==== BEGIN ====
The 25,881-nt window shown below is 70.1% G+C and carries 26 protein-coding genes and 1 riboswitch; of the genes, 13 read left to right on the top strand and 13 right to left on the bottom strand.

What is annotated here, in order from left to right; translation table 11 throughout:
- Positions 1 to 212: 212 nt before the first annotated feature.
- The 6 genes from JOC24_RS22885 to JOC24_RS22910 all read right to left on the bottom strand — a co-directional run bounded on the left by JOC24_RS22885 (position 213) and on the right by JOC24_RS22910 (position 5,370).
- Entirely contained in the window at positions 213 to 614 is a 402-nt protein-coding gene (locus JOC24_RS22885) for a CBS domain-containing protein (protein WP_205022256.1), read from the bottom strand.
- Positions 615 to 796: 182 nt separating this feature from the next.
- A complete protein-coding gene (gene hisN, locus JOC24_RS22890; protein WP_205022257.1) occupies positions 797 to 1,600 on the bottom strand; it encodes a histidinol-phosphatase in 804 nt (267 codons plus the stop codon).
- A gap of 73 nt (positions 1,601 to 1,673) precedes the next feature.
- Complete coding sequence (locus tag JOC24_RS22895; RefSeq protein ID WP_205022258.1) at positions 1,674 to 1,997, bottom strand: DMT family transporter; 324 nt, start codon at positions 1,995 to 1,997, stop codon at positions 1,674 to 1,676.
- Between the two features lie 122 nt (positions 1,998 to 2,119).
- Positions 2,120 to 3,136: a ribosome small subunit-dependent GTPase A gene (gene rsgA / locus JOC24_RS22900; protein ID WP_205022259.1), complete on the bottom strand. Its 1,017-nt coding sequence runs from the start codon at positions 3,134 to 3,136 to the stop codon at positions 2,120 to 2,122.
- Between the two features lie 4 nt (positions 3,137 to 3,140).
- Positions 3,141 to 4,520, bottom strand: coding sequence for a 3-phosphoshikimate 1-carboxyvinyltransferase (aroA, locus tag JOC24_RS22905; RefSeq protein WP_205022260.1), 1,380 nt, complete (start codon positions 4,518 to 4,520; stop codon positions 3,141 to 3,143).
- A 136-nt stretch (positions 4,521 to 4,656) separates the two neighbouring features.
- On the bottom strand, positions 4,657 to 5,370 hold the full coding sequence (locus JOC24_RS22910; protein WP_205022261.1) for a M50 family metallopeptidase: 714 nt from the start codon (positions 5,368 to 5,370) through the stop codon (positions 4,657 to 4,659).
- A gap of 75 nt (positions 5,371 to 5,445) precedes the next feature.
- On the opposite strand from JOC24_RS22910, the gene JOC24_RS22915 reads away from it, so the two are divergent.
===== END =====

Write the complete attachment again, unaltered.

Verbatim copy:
The 25,881-nt window shown below is 70.1% G+C and carries 26 protein-coding genes and 1 riboswitch; of the genes, 13 read left to right on the top strand and 13 right to left on the bottom strand.

What is annotated here, in order from left to right; translation table 11 throughout:
- Positions 1 to 212: 212 nt before the first annotated feature.
- The 6 genes from JOC24_RS22885 to JOC24_RS22910 all read right to left on the bottom strand — a co-directional run bounded on the left by JOC24_RS22885 (position 213) and on the right by JOC24_RS22910 (position 5,370).
- Entirely contained in the window at positions 213 to 614 is a 402-nt protein-coding gene (locus JOC24_RS22885) for a CBS domain-containing protein (protein WP_205022256.1), read from the bottom strand.
- Positions 615 to 796: 182 nt separating this feature from the next.
- A complete protein-coding gene (gene hisN, locus JOC24_RS22890; protein WP_205022257.1) occupies positions 797 to 1,600 on the bottom strand; it encodes a histidinol-phosphatase in 804 nt (267 codons plus the stop codon).
- A gap of 73 nt (positions 1,601 to 1,673) precedes the next feature.
- Complete coding sequence (locus tag JOC24_RS22895; RefSeq protein ID WP_205022258.1) at positions 1,674 to 1,997, bottom strand: DMT family transporter; 324 nt, start codon at positions 1,995 to 1,997, stop codon at positions 1,674 to 1,676.
- Between the two features lie 122 nt (positions 1,998 to 2,119).
- Positions 2,120 to 3,136: a ribosome small subunit-dependent GTPase A gene (gene rsgA / locus JOC24_RS22900; protein ID WP_205022259.1), complete on the bottom strand. Its 1,017-nt coding sequence runs from the start codon at positions 3,134 to 3,136 to the stop codon at positions 2,120 to 2,122.
- Between the two features lie 4 nt (positions 3,137 to 3,140).
- Positions 3,141 to 4,520, bottom strand: coding sequence for a 3-phosphoshikimate 1-carboxyvinyltransferase (aroA, locus tag JOC24_RS22905; RefSeq protein WP_205022260.1), 1,380 nt, complete (start codon positions 4,518 to 4,520; stop codon positions 3,141 to 3,143).
- A 136-nt stretch (positions 4,521 to 4,656) separates the two neighbouring features.
- On the bottom strand, positions 4,657 to 5,370 hold the full coding sequence (locus JOC24_RS22910; protein WP_205022261.1) for a M50 family metallopeptidase: 714 nt from the start codon (positions 5,368 to 5,370) through the stop codon (positions 4,657 to 4,659).
- A gap of 75 nt (positions 5,371 to 5,445) precedes the next feature.
- On the opposite strand from JOC24_RS22910, the gene JOC24_RS22915 reads away from it, so the two are divergent.